Calls are growing for an investigation into how commercial Pegasus spyware developed by Israel's NSO Group gets sold autocratic governments and used to target journalists, lawyers, human rights advocates and others, with some lawmakers saying "the hacking-for-hire industry must be brought under control."
Malware developers increasingly are relying on "exotic" programming languages - such as Go, Rust, DLang and Nim - to create malicious code that can avoid detection by security tools and add a layer of obfuscation to an attack, according to a report released Monday by BlackBerry.
A recently discovered ransomware-as-a-service gang dubbed AvosLocker is recruiting affiliates and partners, including "pentesters" and "access brokers," on darknet forums, according to the security firm Malwarebytes.
Good news on the ransomware front: The average ransom paid by a victim dropped by 38% from Q1 to Q2, reaching $136,576, reports ransomware incident response firm Coveware. In addition, fewer victims are paying a ransom simply for a promise from attackers to delete stolen data.
U.S. Customs and Border Protection has not always protected its Mobile Passport Control applications, making travelers' personally identifiable information vulnerable to exploitation, according to a new report from the Department of Homeland Security's Office of the Inspector General.
This edition of the ISMG Security Report features an analysis of ongoing investigations into the use of NSO Group's Pegasus spyware to spy on dissidents, journalists, political rivals, business leaders and even heads of state - and discussion of whether the commercial spyware business model should be banned.
A patch is forthcoming for a privilege escalation vulnerability in the Windows operating system that can allow hackers to gain a foothold. Meanwhile, Linux OS users also need to adopt system upgrades to fix a flaw, and Oracle and Juniper have announced product patches.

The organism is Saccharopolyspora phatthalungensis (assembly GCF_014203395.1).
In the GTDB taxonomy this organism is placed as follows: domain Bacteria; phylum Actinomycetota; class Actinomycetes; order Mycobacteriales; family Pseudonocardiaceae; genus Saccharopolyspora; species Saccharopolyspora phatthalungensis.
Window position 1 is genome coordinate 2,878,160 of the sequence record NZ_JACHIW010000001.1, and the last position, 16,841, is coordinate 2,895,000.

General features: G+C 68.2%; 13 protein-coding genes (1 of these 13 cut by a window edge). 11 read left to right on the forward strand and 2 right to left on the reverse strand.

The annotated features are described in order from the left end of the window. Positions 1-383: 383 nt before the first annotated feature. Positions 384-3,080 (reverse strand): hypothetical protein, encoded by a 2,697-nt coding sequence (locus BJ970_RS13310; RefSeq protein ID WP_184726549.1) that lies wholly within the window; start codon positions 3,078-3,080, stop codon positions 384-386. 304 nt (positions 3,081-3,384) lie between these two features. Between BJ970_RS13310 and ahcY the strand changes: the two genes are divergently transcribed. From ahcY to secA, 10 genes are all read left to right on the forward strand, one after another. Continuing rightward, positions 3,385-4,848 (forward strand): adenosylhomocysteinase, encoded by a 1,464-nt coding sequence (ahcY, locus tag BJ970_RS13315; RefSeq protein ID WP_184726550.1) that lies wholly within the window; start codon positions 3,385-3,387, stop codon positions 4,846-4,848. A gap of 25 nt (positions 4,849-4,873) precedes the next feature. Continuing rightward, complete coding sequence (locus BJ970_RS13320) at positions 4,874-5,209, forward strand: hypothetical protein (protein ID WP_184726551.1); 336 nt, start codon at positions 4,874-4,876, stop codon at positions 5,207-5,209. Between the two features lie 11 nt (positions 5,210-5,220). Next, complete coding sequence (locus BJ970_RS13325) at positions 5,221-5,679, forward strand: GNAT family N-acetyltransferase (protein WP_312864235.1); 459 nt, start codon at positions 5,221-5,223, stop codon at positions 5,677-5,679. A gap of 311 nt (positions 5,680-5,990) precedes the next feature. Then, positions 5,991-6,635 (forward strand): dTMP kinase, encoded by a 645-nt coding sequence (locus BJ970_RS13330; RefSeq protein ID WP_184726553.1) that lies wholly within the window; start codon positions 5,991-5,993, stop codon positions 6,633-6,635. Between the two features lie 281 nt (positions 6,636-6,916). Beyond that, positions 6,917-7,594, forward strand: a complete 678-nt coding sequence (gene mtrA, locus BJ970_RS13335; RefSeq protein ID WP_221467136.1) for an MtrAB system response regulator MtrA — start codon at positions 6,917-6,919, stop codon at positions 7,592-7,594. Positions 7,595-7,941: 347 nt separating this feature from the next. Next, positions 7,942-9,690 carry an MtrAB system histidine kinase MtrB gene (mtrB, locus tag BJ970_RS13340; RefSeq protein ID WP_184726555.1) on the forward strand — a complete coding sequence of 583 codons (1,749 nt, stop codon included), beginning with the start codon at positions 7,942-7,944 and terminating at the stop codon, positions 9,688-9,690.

APT 31, a China-linked hacking group, is targeting French organizations by exploiting home and office routers in an espionage campaign, warns CERT-FR, the French government's computer emergency readiness team that's part of the National Cybersecurity Agency of France, or ANSSI.
What's up with REvil? Questions have been mounting since the notorious ransomware operation went quiet on July 13, not long after unleashing a mega-attack via remote management software vendor Kaseya's software. The Biden administration has welcomed REvil's online shutdown but says it doesn't know the cause.
New guidance from the National Institute of Standards and Technology spells out security measures for "critical software" used by federal agencies and minimum standards for testing its source code. The best practices could be a model for the private sector as well.
Cybereason, Rapid7 and Microsoft announced acquisitions this week designed to boost their security capabilities. Meanwhile, DevOps security firm Sysdig made a move to add infrastructure-as-code security to its portfolio.
Researchers at Cognyte have identified the six common vulnerabilities and exposures - or CVEs - that were most frequently discussed by apparent cyberattackers on dark web forums between Jan. 1, 2020 and March 1, 2021. Five of these CVEs were for Microsoft products.